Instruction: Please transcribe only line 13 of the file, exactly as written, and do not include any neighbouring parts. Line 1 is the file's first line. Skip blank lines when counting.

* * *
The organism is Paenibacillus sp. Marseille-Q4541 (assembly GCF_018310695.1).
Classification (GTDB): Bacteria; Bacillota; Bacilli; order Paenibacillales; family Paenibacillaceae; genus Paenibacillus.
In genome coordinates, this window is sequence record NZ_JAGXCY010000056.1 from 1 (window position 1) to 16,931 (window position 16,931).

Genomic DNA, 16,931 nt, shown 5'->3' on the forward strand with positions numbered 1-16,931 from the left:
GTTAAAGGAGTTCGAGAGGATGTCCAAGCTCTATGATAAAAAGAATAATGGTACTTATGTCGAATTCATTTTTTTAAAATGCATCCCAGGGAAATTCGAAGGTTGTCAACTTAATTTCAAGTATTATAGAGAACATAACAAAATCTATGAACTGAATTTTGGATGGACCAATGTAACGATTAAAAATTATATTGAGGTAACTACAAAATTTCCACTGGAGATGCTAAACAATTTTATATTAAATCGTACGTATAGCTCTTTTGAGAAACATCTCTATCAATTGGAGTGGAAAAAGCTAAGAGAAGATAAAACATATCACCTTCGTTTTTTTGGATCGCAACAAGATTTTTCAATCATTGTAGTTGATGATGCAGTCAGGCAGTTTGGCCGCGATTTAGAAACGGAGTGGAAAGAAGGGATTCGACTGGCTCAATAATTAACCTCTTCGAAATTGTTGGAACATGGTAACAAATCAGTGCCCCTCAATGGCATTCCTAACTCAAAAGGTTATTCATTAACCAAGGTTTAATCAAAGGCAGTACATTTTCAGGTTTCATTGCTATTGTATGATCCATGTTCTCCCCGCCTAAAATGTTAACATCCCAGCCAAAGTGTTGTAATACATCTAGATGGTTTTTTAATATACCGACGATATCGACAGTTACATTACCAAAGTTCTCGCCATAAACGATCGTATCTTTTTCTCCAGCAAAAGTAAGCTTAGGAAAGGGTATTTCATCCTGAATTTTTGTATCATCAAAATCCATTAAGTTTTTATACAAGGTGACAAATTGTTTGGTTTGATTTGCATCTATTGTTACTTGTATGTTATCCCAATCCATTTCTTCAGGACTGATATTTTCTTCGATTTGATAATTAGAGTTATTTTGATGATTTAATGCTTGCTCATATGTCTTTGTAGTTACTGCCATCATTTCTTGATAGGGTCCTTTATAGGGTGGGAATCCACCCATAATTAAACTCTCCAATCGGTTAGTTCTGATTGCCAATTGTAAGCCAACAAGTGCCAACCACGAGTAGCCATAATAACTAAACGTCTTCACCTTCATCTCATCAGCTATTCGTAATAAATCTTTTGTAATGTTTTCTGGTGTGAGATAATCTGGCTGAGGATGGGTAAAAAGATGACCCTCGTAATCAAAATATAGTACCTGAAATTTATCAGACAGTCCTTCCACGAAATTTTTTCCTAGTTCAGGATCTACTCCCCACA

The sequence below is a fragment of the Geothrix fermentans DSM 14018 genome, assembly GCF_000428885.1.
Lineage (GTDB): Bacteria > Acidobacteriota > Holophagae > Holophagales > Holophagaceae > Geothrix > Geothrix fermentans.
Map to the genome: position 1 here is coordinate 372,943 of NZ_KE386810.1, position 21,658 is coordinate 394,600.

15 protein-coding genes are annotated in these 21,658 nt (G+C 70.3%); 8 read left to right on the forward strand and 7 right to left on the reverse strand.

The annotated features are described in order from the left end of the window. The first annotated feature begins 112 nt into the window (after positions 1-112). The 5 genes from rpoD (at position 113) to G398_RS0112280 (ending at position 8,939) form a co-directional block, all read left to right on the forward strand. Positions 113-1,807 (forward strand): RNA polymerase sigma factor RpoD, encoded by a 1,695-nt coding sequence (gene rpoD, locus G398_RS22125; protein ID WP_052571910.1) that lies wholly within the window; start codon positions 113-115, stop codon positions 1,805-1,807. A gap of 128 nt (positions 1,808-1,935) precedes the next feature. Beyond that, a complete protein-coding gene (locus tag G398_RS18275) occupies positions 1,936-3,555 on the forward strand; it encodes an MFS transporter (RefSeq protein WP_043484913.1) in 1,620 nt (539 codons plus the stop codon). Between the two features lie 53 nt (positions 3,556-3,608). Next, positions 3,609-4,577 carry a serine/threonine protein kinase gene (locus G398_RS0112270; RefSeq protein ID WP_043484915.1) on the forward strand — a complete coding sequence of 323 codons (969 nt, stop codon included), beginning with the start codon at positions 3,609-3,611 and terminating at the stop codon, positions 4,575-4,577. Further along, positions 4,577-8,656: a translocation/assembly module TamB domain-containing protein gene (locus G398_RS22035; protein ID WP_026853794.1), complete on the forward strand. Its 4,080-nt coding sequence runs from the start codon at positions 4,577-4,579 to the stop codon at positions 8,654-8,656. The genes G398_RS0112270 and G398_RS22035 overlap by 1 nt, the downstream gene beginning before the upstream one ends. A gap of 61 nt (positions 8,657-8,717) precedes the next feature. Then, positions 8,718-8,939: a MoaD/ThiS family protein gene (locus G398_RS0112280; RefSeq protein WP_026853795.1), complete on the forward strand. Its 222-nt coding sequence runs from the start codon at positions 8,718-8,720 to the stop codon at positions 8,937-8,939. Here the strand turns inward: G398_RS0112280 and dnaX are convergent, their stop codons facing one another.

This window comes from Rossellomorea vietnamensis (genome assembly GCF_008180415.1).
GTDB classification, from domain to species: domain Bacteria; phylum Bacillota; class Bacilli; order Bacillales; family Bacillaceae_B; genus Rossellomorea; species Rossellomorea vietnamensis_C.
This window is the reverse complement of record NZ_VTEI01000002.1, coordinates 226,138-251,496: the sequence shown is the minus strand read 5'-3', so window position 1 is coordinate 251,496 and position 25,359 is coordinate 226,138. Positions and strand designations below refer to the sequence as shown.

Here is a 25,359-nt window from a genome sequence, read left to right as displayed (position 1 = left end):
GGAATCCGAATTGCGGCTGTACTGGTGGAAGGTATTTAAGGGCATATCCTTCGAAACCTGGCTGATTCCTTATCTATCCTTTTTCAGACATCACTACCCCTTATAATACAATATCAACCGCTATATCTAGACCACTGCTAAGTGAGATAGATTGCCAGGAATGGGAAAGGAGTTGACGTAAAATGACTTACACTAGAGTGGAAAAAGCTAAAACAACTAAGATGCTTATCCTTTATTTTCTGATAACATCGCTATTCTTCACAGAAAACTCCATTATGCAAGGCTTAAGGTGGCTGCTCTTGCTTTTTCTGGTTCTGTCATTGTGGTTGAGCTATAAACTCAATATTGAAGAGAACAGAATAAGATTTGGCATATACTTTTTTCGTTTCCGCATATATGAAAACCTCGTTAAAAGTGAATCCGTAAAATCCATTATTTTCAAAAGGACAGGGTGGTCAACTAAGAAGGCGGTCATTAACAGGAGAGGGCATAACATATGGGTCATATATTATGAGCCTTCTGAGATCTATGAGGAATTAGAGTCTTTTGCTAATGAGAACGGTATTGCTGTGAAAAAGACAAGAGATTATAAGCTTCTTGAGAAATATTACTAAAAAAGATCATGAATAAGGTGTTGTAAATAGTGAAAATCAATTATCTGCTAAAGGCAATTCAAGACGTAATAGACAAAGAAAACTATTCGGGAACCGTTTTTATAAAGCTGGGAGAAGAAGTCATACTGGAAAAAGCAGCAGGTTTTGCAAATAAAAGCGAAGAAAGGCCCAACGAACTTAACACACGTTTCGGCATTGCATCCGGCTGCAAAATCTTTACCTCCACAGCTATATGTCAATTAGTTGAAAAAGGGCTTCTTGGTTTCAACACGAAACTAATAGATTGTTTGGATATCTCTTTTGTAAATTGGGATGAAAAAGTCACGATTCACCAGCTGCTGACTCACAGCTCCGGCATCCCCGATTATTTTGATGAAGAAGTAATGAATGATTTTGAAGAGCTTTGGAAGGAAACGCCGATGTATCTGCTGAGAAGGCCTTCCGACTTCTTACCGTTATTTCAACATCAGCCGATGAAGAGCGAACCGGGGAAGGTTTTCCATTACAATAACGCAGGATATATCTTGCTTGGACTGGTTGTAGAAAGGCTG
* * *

This window is the reverse complement of record NZ_VTEI01000002.1, coordinates 226,138-251,496: the sequence shown is the minus strand read 5'-3', so window position 1 is coordinate 251,496 and position 25,359 is coordinate 226,138. Positions and strand designations below refer to the sequence as shown.